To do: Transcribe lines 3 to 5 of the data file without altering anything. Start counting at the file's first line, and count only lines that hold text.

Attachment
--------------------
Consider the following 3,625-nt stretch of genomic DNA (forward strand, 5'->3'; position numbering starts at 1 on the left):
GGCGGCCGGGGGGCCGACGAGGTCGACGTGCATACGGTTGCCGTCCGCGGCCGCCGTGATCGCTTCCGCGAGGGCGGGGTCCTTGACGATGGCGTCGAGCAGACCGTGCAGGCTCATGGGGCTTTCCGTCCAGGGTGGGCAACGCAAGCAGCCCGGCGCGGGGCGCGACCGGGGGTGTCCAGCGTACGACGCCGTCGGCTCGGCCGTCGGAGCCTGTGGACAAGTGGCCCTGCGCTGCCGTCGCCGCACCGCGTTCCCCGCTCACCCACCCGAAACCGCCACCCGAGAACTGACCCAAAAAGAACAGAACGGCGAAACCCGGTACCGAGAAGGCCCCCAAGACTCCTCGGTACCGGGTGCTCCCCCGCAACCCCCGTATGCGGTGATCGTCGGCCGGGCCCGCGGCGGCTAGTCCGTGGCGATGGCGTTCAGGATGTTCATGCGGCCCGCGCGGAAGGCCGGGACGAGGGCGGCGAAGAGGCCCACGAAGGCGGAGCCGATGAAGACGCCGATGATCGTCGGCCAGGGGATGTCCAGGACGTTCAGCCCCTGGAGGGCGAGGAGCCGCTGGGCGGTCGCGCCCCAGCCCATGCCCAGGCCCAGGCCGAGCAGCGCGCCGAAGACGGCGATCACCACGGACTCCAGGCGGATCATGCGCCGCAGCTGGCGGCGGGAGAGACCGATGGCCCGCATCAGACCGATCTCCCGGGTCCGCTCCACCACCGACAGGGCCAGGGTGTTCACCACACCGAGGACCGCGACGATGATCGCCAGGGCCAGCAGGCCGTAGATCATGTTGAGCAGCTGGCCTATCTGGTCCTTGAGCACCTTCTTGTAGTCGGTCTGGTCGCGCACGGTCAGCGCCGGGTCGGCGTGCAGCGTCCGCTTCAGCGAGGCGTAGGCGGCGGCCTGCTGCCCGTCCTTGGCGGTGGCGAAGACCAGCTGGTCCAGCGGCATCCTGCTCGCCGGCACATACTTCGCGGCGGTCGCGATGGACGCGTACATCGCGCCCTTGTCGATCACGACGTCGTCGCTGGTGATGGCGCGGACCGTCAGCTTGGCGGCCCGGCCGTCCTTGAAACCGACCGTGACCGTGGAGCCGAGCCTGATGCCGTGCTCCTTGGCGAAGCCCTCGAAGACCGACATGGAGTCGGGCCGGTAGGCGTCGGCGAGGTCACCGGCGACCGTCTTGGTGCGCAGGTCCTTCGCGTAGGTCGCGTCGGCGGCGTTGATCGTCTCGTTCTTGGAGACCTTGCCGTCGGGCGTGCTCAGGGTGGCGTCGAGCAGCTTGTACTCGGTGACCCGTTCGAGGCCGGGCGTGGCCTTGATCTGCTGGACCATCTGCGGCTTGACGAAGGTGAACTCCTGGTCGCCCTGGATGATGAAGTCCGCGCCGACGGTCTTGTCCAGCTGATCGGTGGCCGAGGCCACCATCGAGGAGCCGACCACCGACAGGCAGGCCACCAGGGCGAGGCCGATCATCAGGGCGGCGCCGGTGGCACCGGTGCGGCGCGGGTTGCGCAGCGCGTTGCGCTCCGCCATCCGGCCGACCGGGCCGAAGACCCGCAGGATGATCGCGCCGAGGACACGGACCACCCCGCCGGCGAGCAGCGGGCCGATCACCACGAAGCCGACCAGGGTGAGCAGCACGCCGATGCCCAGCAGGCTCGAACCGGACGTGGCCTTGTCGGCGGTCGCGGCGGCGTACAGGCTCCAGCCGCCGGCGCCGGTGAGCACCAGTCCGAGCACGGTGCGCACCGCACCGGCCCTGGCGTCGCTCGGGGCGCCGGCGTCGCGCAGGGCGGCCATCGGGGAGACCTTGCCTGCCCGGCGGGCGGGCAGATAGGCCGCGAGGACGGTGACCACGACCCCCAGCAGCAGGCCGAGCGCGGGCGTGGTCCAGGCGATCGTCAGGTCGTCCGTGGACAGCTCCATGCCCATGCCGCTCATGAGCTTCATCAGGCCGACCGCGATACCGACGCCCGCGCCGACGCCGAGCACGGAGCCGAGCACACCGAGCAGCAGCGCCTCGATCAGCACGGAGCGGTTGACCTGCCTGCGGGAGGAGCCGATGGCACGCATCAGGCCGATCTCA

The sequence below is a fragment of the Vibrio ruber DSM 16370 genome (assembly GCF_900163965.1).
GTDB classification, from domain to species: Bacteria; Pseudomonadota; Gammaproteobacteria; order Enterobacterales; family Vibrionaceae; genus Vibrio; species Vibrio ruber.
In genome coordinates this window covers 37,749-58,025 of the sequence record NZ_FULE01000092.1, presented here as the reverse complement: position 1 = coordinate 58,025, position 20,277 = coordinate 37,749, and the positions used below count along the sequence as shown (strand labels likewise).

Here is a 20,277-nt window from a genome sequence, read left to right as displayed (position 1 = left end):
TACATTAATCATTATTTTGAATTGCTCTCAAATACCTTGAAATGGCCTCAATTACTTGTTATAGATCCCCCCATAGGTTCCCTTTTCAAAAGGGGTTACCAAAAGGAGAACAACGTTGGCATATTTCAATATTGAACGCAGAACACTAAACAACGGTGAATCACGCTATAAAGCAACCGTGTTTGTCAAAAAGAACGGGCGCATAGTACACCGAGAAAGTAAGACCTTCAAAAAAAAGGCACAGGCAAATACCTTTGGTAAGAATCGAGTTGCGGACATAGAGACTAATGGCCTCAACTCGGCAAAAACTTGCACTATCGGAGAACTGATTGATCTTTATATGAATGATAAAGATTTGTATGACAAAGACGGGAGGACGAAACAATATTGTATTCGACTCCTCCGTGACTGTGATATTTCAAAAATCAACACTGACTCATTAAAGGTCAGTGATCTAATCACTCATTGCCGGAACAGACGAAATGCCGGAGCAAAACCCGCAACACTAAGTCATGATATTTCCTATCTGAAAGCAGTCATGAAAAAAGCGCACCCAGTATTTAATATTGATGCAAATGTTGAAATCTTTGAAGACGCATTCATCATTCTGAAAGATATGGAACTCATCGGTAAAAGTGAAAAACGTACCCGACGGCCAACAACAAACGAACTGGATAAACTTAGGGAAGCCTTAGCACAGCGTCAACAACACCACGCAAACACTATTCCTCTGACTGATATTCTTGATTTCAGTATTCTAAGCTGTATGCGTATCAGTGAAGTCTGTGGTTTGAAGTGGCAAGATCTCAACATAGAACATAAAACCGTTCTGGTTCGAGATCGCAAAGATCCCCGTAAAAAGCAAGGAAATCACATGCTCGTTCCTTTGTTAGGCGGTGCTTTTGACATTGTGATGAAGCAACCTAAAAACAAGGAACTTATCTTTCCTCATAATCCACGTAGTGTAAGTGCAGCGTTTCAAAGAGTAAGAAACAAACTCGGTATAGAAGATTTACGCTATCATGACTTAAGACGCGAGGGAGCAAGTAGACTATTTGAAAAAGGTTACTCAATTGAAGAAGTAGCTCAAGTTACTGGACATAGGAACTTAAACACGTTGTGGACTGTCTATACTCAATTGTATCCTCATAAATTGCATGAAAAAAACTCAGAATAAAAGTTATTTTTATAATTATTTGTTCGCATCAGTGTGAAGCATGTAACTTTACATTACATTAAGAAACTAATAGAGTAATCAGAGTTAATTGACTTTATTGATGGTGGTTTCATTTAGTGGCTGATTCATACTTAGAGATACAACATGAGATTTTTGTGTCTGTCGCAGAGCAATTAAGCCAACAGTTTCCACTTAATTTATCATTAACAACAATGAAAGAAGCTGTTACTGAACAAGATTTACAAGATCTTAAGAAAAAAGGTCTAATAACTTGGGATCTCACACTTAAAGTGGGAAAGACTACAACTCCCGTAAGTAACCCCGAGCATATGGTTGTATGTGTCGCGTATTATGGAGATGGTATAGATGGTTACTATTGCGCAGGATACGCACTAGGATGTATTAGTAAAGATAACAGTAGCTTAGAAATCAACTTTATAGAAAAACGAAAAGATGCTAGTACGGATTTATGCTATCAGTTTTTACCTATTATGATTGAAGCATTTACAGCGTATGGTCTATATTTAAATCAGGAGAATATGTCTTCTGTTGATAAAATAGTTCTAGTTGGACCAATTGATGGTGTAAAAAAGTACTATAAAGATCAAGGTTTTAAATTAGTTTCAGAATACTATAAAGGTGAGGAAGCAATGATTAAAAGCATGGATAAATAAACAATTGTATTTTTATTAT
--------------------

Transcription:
The sequence below is a fragment of the Vibrio ruber DSM 16370 genome (assembly GCF_900163965.1).
GTDB classification, from domain to species: Bacteria; Pseudomonadota; Gammaproteobacteria; order Enterobacterales; family Vibrionaceae; genus Vibrio; species Vibrio ruber.
In genome coordinates this window covers 37,749-58,025 of the sequence record NZ_FULE01000092.1, presented here as the reverse complement: position 1 = coordinate 58,025, position 20,277 = coordinate 37,749, and the positions used below count along the sequence as shown (strand labels likewise).